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Bowman Receives Honorary Knighthood

WASHINGTON—Retired Admiral Frank L. “Skip” Bowman, president and chief executive officer of the Nuclear Energy Institute, was made an Honorary Knight Commander of the Most Excellent Order of the British Empire (KBE) by British Ambassador Sir David Manning during an investiture ceremony at the British Embassy in Washington.

Bowman was awarded one of the United Kingdom’s highest honors in recognition of his commitment in support of Royal Navy submarine programs during his tenure as director of U.S. Naval Reactors.

In remarks during the ceremony, Sir David Manning said, “Despite his heavy responsibilities in the U.S. Navy and Department of Energy, Skip Bowman made regular visits to the United Kingdom, developing enduring relationships. His willingness to develop a better understanding of Royal Navy programs and to offer advice was invaluable. His personal involvement brought about unprecedented levels of cooperation between the Royal Navy and the United States Navy.”

“It is quite an honor for me,” said Bowman, “and I accept the honor on behalf of the many fine professionals that I served with at Naval Reactors.”

The proclamation honoring Bowman was personally signed by Queen Elizabeth II and Prince Philip, the Duke of Edinburgh. The honor of Knighthood dates back to medieval chivalry, from which also comes the method used in the United Kingdom of conferring a Knighthood by the touch of a sword known as the accolade.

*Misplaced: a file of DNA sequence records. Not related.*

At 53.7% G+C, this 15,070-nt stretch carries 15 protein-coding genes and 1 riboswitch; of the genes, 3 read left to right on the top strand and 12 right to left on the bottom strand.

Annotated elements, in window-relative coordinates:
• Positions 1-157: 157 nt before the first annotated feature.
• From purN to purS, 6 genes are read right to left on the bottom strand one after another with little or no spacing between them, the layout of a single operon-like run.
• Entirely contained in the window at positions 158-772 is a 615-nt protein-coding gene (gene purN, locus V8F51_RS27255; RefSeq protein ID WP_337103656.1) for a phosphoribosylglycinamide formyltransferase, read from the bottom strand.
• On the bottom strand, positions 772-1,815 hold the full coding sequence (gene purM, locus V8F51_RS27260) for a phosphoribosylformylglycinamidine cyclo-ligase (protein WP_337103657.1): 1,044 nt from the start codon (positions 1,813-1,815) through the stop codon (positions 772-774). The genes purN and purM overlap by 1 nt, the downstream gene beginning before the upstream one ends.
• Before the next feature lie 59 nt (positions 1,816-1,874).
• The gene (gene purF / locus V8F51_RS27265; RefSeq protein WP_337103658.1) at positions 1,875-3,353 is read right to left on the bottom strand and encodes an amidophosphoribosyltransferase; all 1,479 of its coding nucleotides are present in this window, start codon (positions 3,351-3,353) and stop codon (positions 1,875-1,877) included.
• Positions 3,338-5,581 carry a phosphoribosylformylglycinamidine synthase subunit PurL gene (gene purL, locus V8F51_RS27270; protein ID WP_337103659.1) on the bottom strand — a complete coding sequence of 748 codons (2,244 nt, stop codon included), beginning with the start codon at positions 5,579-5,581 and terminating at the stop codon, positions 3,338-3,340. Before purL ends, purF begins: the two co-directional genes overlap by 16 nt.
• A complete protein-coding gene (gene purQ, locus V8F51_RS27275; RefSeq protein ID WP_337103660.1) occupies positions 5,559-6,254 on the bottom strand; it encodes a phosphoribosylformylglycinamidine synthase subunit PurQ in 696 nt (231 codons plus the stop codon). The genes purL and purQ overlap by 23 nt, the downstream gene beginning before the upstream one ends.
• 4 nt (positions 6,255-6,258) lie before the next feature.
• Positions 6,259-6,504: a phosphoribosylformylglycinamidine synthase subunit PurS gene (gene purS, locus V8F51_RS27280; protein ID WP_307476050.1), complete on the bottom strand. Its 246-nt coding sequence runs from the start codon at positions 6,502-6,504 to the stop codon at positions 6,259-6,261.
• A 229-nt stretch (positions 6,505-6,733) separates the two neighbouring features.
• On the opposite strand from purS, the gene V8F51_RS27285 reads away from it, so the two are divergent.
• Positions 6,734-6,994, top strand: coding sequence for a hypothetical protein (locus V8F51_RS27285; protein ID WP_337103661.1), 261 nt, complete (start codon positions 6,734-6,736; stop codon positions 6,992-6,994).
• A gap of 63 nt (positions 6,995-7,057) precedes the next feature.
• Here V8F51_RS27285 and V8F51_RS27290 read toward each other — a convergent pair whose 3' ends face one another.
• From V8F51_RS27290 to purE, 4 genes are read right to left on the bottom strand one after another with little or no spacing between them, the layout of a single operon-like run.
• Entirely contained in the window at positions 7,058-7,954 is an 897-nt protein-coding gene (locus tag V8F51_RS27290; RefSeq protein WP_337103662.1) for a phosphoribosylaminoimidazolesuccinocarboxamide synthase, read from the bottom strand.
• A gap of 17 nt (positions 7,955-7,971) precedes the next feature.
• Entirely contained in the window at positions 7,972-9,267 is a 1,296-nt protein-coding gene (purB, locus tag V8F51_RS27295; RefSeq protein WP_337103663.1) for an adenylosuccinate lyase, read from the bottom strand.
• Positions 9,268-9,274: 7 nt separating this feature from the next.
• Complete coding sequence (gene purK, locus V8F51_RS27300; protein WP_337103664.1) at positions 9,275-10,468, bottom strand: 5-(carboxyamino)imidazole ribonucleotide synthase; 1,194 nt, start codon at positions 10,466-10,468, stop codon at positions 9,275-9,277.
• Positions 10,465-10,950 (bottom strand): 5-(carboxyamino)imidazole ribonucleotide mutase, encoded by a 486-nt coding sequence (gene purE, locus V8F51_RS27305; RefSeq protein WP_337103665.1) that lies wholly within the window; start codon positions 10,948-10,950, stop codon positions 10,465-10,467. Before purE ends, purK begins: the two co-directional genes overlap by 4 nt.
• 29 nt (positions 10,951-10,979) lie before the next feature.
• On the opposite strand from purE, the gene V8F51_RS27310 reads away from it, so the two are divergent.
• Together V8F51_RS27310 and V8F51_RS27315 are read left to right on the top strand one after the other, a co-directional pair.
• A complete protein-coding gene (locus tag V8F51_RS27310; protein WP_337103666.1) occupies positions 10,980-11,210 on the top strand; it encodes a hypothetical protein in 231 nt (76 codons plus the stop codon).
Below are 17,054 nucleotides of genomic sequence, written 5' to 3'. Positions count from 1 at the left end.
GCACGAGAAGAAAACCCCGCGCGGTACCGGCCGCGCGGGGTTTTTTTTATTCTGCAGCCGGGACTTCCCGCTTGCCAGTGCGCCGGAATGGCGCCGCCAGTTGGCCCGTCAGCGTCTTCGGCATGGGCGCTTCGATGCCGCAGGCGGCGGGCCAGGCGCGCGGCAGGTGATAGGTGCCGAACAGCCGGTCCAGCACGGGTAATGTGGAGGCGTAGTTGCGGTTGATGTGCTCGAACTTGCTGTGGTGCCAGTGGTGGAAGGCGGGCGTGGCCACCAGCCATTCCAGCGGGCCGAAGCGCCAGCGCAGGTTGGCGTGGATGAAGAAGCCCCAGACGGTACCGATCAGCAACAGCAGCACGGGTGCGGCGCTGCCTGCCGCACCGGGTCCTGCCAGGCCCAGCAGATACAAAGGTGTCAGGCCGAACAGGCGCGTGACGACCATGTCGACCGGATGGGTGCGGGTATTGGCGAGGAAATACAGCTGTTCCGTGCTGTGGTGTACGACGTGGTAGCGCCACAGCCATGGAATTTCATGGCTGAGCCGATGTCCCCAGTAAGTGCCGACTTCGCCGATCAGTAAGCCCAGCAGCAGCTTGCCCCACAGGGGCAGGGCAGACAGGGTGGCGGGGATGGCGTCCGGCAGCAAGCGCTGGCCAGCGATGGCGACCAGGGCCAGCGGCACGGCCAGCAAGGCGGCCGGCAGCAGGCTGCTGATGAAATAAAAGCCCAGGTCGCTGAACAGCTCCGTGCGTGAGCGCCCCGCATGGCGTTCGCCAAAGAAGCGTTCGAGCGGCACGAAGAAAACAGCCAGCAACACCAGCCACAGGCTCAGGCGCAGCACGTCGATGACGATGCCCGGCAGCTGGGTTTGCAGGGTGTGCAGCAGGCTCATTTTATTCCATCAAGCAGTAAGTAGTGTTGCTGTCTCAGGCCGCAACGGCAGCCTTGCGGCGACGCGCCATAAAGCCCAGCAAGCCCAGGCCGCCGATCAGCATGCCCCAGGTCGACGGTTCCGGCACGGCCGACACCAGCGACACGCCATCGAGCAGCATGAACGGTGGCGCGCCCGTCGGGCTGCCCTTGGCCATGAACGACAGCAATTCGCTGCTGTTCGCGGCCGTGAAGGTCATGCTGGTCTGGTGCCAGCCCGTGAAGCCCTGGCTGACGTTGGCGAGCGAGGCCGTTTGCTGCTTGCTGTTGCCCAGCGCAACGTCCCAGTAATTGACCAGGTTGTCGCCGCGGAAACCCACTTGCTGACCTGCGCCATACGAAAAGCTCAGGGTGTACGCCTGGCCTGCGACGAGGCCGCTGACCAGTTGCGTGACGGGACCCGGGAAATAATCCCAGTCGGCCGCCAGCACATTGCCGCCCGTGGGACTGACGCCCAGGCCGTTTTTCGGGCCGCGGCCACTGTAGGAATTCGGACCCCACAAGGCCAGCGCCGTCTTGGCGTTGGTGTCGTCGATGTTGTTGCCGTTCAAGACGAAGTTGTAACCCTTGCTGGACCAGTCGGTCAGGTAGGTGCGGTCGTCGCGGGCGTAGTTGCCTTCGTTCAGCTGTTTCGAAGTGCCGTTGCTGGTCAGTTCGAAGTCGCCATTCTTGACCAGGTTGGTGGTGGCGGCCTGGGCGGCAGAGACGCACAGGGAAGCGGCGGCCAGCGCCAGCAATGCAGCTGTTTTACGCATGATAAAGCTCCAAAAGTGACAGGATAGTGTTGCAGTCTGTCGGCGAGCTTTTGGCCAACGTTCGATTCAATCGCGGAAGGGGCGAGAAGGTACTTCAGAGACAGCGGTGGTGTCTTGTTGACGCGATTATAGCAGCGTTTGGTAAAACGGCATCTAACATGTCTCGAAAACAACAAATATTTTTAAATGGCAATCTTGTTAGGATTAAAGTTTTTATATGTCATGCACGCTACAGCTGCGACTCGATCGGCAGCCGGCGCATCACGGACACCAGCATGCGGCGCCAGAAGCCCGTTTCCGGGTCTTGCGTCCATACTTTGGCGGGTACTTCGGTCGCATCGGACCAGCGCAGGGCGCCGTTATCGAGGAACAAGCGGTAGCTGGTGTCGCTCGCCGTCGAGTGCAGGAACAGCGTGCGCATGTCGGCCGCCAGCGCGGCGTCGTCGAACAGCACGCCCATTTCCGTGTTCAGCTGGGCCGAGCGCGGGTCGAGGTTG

The Most Excellent Order of the British Empire was founded in 1917 by King George V to recognize those serving in World War I in different capacities. This award honors civilians and service personnel for public service or outstanding contribution to society. Knight Commander (KBE) is among the highest within the realm of the Most Excellent Order of the British Empire. The Knighthood is honorary because Bowman is an American citizen.

Bowman joins other notable Americans including Bill Gates, Rudolph Giuliani, Tommy Franks, Bob Hope, Edward R. Murrow and Rev. Billy Graham as KBE recipients.

A native of Chattanooga, Tenn., Bowman became president and CEO of the Nuclear Energy Institute in 2005, after a 38-year career in the U.S. Navy that ended in December 2004.

At the time of his retirement, Bowman was an admiral serving as director of the Naval Nuclear Propulsion Program; he was the third successor to Adm. Hyman G. Rickover in that command. Bowman also was deputy administrator for naval reactors in the National Nuclear Security Administration of the Department of Energy. In these dual positions, he was responsible for the operations of more than 100 reactors aboard the Navy’s aircraft carriers and submarines, four training sites and two Department of Energy laboratories in Pittsburgh and Schenectady, N.Y.


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